The situation in Illinois is likely even worse than unemployment rates indicate. That’s because Black Illinoisans are the only racial or ethnic group in the state whose labor force participation rate was actually lower than the U.S. average in 2023. In other words, the true unemployment rate for Black Illinoisans is likely even higher, as many individuals have become discouraged by their prospects and simply quit trying to find a job.

While other Illinoisans fared better in absolute and relative terms than Black Illinoisans, employment outcomes still ranked among the worse in the nation for many groups.

In addition to the fifth-highest average unemployment rate overall in 2023, Illinois men and women each experienced the sixth-highest unemployment rate when comparing across states. The white unemployment rate was seventh highest in the nation, ninth highest for white males and 10th highest for white females. Illinois’ Hispanic unemployment rate was middle of the pack at 23rd (out of 43), 23rd (out of 37) for Hispanic men and 12th (out of 31) for Hispanic women. Illinois’ Asian unemployment rate fared the best compared to other states, 18th highest (out of 23) in the nation. Estimate availability for each demographic group varies because of limited sample sizes in some states.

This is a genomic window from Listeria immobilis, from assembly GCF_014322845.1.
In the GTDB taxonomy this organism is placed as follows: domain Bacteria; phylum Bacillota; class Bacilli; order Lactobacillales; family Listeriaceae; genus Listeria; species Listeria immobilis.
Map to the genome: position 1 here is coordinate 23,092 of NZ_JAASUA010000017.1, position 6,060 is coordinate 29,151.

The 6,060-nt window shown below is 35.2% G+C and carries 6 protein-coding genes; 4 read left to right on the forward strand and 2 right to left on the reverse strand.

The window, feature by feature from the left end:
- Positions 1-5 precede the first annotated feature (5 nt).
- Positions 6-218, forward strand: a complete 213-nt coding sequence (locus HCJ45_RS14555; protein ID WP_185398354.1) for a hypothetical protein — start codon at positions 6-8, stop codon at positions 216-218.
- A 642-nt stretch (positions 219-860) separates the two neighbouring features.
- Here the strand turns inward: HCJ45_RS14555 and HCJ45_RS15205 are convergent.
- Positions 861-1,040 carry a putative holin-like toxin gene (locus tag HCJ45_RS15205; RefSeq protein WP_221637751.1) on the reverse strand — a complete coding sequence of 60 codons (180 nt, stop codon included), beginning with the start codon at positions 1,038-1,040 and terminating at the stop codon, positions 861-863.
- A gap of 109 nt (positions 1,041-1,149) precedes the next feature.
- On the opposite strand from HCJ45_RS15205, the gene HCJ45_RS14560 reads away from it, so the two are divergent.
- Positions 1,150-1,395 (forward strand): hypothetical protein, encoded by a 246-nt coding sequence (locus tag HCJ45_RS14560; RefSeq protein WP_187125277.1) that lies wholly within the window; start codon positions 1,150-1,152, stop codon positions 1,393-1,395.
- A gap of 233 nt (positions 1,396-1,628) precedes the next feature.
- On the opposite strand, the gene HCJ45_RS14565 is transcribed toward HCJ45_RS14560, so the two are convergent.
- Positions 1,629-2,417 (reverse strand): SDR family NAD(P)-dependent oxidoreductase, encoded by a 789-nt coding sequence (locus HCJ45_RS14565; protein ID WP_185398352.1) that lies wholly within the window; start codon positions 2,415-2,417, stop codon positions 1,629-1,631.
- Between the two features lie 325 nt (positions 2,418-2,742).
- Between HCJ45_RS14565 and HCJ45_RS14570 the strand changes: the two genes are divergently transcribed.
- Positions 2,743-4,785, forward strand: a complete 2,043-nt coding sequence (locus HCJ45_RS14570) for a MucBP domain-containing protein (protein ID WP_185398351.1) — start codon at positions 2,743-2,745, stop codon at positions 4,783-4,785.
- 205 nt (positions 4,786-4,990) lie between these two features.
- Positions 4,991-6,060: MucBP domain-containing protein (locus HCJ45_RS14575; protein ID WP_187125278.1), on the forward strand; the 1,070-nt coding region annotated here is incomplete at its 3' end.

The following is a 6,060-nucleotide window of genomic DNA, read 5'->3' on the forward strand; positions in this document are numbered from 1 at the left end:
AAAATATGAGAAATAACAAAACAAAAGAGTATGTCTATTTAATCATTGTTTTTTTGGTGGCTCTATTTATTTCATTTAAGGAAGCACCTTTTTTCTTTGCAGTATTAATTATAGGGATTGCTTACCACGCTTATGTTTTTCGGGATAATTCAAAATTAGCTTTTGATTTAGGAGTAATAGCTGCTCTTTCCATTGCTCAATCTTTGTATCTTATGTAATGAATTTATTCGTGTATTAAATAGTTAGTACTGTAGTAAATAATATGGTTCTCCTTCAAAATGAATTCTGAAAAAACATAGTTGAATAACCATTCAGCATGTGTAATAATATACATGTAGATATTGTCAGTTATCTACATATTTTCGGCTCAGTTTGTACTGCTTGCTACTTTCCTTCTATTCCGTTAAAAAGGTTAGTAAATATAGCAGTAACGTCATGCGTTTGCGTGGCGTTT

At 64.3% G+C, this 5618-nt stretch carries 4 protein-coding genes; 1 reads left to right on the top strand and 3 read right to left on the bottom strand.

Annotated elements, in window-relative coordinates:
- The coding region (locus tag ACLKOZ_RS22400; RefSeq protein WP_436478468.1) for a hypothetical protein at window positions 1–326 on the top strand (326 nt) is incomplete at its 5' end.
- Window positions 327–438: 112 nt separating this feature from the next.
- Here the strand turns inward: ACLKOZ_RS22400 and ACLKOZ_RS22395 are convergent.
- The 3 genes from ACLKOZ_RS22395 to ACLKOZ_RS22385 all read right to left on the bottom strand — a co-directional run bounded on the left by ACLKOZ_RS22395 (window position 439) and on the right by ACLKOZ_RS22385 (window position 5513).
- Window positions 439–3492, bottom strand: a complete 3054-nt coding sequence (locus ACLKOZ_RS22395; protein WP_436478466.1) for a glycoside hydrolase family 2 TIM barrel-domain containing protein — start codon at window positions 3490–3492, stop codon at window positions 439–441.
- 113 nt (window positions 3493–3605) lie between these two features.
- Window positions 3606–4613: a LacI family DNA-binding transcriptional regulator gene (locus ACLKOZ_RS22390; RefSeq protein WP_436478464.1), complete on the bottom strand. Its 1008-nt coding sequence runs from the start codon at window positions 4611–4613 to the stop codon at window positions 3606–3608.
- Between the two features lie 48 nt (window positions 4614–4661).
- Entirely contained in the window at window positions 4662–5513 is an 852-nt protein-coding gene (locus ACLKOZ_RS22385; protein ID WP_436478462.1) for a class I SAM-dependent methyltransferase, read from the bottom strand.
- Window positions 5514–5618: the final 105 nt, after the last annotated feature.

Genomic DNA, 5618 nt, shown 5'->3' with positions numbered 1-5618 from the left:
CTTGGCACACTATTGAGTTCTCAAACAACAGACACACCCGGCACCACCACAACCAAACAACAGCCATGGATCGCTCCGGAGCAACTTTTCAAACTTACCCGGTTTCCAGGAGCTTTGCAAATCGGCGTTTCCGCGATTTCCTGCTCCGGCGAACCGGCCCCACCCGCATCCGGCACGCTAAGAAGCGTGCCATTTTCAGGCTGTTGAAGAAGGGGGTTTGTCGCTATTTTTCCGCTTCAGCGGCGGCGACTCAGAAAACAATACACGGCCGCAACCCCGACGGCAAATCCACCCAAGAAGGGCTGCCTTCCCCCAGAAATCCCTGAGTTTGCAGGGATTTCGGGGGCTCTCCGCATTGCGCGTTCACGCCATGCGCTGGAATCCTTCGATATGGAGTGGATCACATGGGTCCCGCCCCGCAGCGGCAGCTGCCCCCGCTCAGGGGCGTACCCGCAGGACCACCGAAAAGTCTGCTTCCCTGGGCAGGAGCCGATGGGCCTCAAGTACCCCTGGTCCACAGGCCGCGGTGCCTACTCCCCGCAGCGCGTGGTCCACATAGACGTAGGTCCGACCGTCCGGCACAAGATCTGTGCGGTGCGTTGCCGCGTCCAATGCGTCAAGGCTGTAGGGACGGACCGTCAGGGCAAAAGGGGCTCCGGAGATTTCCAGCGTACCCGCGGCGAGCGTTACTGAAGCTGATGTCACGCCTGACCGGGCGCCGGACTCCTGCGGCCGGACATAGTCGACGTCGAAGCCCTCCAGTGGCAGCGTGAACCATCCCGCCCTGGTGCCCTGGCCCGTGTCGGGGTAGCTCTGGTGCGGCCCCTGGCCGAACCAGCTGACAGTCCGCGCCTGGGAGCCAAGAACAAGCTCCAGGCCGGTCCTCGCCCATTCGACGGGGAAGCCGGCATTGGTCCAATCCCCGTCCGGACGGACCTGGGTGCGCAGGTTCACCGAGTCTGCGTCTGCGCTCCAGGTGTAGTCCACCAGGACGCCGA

Terrible labor market outcomes are likely playing a substantial role in the exodus of residents from Illinois. The largest group leaving the state are those who are of prime working-age (25-54 years old) and their families. Taxes and public policy are not potential answers when the Census Bureau conducts its Current Population Survey, so the top reason given for leaving Illinois is work opportunity. Illinois’ hostile tax and policy environment isn’t helping that.